Italy took emergency measures to deal with what it called critical shortages of Russian gas on Monday following icy weather, while supplies to other members of the European Union mostly improved at the weekend but remained below normal.
Russia, which supplies about a quarter of Europe's natural gas, reduced westward flows through pipelines across Ukraine last week citing greater domestic demand because of the extreme cold.
Although Bulgaria, Slovakia, Hungary, Poland and Greece were receiving normal import levels of natural gas from Russia by Monday, shipments to Austria, Romania, Germany and Italy were not fully restored, EU energy spokeswoman Marlene Holzner said.
"It has become better over the weekend. We are in close contact with the member states," Holzner told a regular briefing.
The European Commission said the gas situation did not constitute a crisis, as countries were able to meet their needs using storage facilities and other market measures.
In Italy, however, where demand reached all-time highs following a sixth straight day of curtailed supply from Russia, industry minister Corrado Passera said the situation was "critical" as government and industry officials met for crisis talks in Rome.
After the meeting, the Italian Industry Ministry said it had decided to enforce deals which allowed it to interrupt supplies to certain industrial clients and switch on oil-fired power stations to partly replace gas-fired plants.
Italy's gas crisis committee, which will meet again on Tuesday, has already called for more gas to be pumped out of storage, the country's own gas production to be stepped up and alternative sources of gas imports used.
The country received nearly 20 percent less gas from Russia on Monday while stormy seas delayed the arrival of liquefied natural gas (LNG) tankers from Qatar and cut output from the Rovigo terminal by half.
Italy's LNG terminal at Rovigo halved output on Saturday as bad weather since Friday prevented tankers from berthing, Roberto Poti, director of development at Edison, which controls the terminal, said.
Gas consumption hit a record high on Sunday, as Italians turned up heaters against the cold, which has killed hundreds of people across Europe.
Italian consumption is expected to peak between Monday and Tuesday.
Although Italy received nearly 30 percent less gas than requested from Russia on Friday and Saturday, it has offset drops with increased imports from Algeria.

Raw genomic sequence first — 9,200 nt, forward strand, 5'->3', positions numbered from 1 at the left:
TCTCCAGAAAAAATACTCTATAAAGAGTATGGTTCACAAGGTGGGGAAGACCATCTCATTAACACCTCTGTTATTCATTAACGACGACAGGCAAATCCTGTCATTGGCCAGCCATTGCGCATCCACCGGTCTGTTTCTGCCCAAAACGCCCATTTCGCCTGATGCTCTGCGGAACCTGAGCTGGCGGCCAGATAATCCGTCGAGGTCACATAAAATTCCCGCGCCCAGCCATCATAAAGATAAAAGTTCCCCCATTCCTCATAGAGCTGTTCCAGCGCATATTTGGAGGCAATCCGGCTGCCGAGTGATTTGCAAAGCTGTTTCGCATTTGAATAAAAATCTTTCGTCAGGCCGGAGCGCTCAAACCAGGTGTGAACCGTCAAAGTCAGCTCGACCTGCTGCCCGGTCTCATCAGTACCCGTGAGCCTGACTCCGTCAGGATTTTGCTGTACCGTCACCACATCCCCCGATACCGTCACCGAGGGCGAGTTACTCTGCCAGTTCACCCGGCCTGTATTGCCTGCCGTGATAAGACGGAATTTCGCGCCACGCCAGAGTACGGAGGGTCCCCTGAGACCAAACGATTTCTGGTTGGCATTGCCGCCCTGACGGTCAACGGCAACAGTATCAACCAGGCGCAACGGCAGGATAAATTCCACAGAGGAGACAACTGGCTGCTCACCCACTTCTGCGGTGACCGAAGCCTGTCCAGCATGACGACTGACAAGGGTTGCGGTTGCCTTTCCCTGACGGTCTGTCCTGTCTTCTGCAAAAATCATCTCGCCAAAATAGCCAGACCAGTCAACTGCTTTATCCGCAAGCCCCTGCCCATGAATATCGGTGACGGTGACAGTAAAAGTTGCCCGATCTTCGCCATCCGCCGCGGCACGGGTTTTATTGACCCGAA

"We reacted with more gas from Algeria, and this allows us to say that there won't be problems for the next few days. We'll make another assessment Thursday or Friday," the chief executive officer of Italian energy company Eni, Paolo Scaroni, told state radio GR1.
A mild winter leading up to the current cold snap means Italy's storage is well stocked to handle above-average demand, at more than 60 percent full, market sources said.
Italy has about 10 billion cubic metres (bcm) of working gas storage, and 5.2 bcm in strategic reserves, which can only be tapped following an official decree.
Italy depends on imports for 90 percent of its gas needs and gets around 30 percent of its imports from Russia.
The gas shortfalls in Europe served as a reminder of the Russian gas supply halts to Europe in deep winter in 2006 and 2009 that stemmed from rows over prices between Moscow and Ukraine, across which pipelines carry gas to the EU.
On Friday a Russian gas company official accused Ukraine of taking more than its contracted share, a charge denied by Kiev.
Russian pipeline gas export monopoly Gazprom told Prime Minister Vladimir Putin on Saturday it had brought supplies to Europe back to normal after reducing them "for a few days", but could not meet increased demand in the freezing weather.
Its chief financial officer, Andrey Kruglov, told Putin the company had cut gas supplies to Europe by up to 10 percent for a few days before returning them to normal levels.
However, Russian supplies to Austria showed little sign of improvement, after reductions of 27 percent, the European Commission reported on Monday.
Slovak utility SPP said Russian gas supplies were down 22 percent on Monday, compared with a 27 percent drop on Sunday, adding it was able to meet demand.
Arctic temperatures set gas prices soaring at European hubs.
In Britain, Europe's biggest gas market, spot gas prices rose to their highest since early 2005, up more than 20 percent day on day.
British prices later pared the gains but remained at around their highest in six years. The rally was powered chiefly by bitter cold and supply losses from domestic gas fields.
Gas flows from British utility Centrica's South Morecambe gas field dropped to zero on Monday, due to an unplanned outage, amplifying supply shortages as the UK struggled to meet rising demand. The company was not immediately available to comment on the field's status.
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